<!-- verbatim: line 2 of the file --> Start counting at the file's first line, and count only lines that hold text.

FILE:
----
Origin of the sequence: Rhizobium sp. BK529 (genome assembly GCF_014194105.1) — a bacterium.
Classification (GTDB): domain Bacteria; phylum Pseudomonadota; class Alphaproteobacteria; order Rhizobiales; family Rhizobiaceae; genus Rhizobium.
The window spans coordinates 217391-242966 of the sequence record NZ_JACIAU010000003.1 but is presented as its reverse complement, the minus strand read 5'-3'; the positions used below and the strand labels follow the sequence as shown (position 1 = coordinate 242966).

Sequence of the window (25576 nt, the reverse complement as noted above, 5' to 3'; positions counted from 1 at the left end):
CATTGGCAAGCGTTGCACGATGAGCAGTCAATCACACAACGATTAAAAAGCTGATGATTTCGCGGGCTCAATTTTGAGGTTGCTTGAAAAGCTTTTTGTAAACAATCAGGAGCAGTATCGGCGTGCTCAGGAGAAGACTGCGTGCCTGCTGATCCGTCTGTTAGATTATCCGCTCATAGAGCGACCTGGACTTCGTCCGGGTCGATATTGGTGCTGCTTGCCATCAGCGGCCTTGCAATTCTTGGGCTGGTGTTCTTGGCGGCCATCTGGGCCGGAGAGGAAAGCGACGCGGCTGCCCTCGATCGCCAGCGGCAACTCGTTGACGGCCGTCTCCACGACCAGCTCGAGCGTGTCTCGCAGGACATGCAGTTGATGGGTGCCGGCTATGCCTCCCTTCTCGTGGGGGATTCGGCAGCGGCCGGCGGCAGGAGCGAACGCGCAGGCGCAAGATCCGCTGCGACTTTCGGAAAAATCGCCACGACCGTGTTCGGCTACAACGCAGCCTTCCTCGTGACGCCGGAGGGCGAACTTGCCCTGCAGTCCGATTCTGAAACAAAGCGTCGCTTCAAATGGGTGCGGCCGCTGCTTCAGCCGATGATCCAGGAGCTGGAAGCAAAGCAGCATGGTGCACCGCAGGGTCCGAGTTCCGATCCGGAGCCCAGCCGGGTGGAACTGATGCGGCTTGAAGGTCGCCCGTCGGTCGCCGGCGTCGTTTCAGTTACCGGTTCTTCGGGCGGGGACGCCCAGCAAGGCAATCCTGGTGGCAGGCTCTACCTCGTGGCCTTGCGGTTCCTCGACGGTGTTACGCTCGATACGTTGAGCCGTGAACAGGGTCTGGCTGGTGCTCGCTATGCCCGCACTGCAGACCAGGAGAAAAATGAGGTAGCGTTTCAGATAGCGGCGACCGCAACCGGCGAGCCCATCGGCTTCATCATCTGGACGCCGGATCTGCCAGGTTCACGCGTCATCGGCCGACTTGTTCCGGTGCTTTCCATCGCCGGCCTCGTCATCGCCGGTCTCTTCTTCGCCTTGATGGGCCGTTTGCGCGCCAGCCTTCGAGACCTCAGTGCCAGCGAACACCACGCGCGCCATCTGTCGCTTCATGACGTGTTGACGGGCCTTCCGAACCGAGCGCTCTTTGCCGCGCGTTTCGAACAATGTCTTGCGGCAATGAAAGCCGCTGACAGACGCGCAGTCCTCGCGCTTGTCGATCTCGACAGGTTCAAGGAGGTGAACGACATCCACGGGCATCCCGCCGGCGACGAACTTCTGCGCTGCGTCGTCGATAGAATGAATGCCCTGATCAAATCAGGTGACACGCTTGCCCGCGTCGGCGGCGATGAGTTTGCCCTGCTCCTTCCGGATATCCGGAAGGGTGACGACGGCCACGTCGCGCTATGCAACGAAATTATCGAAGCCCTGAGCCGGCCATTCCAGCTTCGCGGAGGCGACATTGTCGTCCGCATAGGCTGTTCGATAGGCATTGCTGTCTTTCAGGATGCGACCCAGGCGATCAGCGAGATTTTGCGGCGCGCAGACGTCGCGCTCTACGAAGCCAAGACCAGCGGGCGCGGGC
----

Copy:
Classification (GTDB): domain Bacteria; phylum Pseudomonadota; class Alphaproteobacteria; order Rhizobiales; family Rhizobiaceae; genus Rhizobium.